The Yankees' Aaron Judge, left, rounds the bases on his...

The Yankees' Aaron Judge, left, rounds the bases on his three-run home run past Orioles second baseman Rougned Odor during the third inning of a game on Friday in Baltimore. Credit: AP/Nick Wass

BALTIMORE — After watching Aaron Judge nearly hit one out of Seattle’s Safeco Field in July 2017, Yankees reliever David Robertson offered a comment on the then-rookie that easily could sum up  his career to this point.  

“It’s not fair,” Robertson said that night in Seattle. “It’s like he’s playing on a Little League field. I’ve never seen anyone hit a ball like that. I don’t know what to say.”

Judge continues to leave many on his team speechless.  

He crushed a pair of home runs — the second a rocket that traveled an estimated 465 feet  — in the Yankees' 7-6 victory over the Orioles on Friday night at Camden Yards. That increased Judge’s MLB-leading total to 36. Entering Saturday's action, the Phillies' Kyle Schwarber was next with 30, with the Astros’ Yordan Alvarez the runner-up to  Judge in the American League with 28.

“What more can you say? He’s been the best player in the league,'' manager Aaron Boone said. "Tonight, the way he hit those balls, it’s just really impressive what he continues to do. A great play in centerfield [a diving catch in the fourth inning] that was timely. He’s just doing a little bit of everything.”

Judge’s second blast carried over both bullpens — they are situated side-by-side, with the visitors' bullpen slightly raised over the Orioles’ — and landed in an area that doesn’t see many baseballs.

In real games or even in batting practice.

“Him and Giancarlo [Stanton], when they really step [into one], I try and calm myself just so I can take the flight in and take it all in,'' Boone said. "To go up to where he did, on a changeup like that, it’s just different.”

Judge’s two blasts Friday gave him six in his last seven games and an MLB-leading eight multi-homer games this season. He became the fifth Yankee to accomplish that feat, joining Babe Ruth (1927), Mickey Mantle (1961), Alex Rodriguez (2007) and Gleyber Torres (2019). He has 24 multi-homer games in his career, the sixth-most in franchise history, trailing  Ruth (68), Mantle (46), Lou Gehrig (43), Joe DiMaggio (35) and Rodriguez (29).

Speaking of 1961, Judge came into Saturday on pace for 61 homers, which would match Roger Maris’ total from 61 years ago. A big-leaguer hasn’t hit 60 homers in a year since Barry Bonds hit 73 and Sammy Sosa had 64 in 2001.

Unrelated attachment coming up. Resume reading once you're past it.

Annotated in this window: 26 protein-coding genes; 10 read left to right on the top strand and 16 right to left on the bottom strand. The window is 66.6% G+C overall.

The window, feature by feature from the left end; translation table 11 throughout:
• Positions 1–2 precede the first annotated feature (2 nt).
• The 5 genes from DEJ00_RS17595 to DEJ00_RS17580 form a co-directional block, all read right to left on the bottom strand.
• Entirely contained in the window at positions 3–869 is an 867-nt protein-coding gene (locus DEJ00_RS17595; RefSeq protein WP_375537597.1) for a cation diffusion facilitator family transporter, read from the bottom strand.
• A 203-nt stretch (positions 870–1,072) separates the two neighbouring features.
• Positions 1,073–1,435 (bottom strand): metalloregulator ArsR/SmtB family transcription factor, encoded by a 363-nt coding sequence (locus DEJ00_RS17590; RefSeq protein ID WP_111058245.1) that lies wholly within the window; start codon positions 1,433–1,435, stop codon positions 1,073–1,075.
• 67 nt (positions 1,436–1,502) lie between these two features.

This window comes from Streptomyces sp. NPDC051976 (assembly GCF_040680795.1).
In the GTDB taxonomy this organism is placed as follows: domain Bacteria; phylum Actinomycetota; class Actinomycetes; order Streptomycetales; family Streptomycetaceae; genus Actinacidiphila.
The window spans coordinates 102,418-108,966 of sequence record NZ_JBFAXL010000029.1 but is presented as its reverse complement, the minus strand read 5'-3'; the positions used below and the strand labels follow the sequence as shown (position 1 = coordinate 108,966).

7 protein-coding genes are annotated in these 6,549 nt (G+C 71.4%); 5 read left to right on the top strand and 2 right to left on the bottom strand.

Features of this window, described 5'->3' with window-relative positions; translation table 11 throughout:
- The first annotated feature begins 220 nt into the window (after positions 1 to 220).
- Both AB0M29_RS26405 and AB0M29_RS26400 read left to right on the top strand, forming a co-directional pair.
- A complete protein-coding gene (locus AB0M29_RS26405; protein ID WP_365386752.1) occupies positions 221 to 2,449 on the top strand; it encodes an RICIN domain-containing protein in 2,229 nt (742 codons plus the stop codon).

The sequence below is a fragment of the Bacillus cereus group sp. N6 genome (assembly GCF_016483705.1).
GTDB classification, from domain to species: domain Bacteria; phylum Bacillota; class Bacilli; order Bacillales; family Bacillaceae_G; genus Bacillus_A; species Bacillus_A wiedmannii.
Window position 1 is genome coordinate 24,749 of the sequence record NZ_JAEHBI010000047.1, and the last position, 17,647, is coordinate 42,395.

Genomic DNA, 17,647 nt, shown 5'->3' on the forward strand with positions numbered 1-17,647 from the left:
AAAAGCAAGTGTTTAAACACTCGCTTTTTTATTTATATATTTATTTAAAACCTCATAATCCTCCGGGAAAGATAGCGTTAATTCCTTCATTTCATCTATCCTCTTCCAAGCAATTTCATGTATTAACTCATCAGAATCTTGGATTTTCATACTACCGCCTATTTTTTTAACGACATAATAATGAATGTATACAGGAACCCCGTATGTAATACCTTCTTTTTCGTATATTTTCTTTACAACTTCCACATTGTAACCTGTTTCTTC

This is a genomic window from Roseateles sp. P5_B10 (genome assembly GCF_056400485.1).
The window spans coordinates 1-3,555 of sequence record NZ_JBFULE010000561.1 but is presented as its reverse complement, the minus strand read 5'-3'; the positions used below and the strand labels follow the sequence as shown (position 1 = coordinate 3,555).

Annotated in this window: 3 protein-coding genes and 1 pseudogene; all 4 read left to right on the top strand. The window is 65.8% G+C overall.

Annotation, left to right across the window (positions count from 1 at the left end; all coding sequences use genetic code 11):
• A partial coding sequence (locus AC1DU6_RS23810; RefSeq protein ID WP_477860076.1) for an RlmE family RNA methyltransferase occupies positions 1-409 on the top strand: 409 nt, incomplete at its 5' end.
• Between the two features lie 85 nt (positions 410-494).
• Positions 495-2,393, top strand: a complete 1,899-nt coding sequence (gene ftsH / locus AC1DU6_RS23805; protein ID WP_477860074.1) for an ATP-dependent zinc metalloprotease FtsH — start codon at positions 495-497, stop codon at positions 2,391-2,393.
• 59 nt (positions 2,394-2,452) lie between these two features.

Judge, who had an RBI double in the first inning Saturday night, has accomplished this despite a relatively slow start. After managing only one homer, two RBIs and a .744 OPS in his first 13 games, he had 35 homers, 75 RBIs and a 1.043 OPS in his last 79 games entering Saturday.

“At the rate he’s going, he could definitely accomplish anything,” Jameson Taillon said. “The impressive thing about him is he comes in and puts just super-professional at-bats together every night. He waits for the pitcher to make a mistake and he jumps on it. It doesn’t seem to be in his head or anything.”

His home run total doesn’t appear to be on Judge’s mind at all.

“There’s no need,” he said of looking at the home run leaderboard. “It’s not what I’m getting paid to do. I’m getting paid to help the Yankees win games, so that’s what I try to focus on. I look more at the standings than anything.”

Taillon said Judge’s season is all the more remarkable considering the approach he sees day in and day out from opposing team pitchers.

“He’s got one of the best swings in the game, and any time he barrels a ball, it can go really far,” Taillon said. “It’s fun to watch. He gets attacked with everyone’s best stuff every night and he’s still doing what he’s doing, which is even more impressive. Like I always think people throw a little harder against the Yankees, they see Aaron Judge in the box, and they throw a little harder. And he’s still doing what he’s doing. It’s pretty cool to watch.”

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